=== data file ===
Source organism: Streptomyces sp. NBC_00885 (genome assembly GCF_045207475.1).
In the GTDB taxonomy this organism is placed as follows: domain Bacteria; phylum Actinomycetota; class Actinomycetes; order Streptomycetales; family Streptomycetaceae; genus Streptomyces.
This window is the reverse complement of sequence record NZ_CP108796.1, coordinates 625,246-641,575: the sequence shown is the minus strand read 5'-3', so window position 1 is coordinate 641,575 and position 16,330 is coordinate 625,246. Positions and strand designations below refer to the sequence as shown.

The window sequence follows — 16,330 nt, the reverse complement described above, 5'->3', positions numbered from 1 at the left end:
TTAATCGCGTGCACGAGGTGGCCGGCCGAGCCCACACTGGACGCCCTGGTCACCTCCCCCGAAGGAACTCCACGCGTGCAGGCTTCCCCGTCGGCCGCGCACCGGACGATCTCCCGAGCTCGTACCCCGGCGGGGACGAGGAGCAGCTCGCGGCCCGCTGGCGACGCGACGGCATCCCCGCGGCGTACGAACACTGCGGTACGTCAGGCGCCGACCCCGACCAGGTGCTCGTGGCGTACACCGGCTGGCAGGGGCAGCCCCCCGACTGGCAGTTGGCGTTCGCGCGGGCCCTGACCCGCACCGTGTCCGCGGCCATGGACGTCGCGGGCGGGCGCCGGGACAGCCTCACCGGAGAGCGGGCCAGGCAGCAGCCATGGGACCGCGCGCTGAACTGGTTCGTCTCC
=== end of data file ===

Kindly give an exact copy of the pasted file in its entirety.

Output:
Source organism: Streptomyces sp. NBC_00885 (genome assembly GCF_045207475.1).
In the GTDB taxonomy this organism is placed as follows: domain Bacteria; phylum Actinomycetota; class Actinomycetes; order Streptomycetales; family Streptomycetaceae; genus Streptomyces.
This window is the reverse complement of sequence record NZ_CP108796.1, coordinates 625,246-641,575: the sequence shown is the minus strand read 5'-3', so window position 1 is coordinate 641,575 and position 16,330 is coordinate 625,246. Positions and strand designations below refer to the sequence as shown.

The window sequence follows — 16,330 nt, the reverse complement described above, 5'->3', positions numbered from 1 at the left end:
TTAATCGCGTGCACGAGGTGGCCGGCCGAGCCCACACTGGACGCCCTGGTCACCTCCCCCGAAGGAACTCCACGCGTGCAGGCTTCCCCGTCGGCCGCGCACCGGACGATCTCCCGAGCTCGTACCCCGGCGGGGACGAGGAGCAGCTCGCGGCCCGCTGGCGACGCGACGGCATCCCCGCGGCGTACGAACACTGCGGTACGTCAGGCGCCGACCCCGACCAGGTGCTCGTGGCGTACACCGGCTGGCAGGGGCAGCCCCCCGACTGGCAGTTGGCGTTCGCGCGGGCCCTGACCCGCACCGTGTCCGCGGCCATGGACGTCGCGGGCGGGCGCCGGGACAGCCTCACCGGAGAGCGGGCCAGGCAGCAGCCATGGGACCGCGCGCTGAACTGGTTCGTCTCC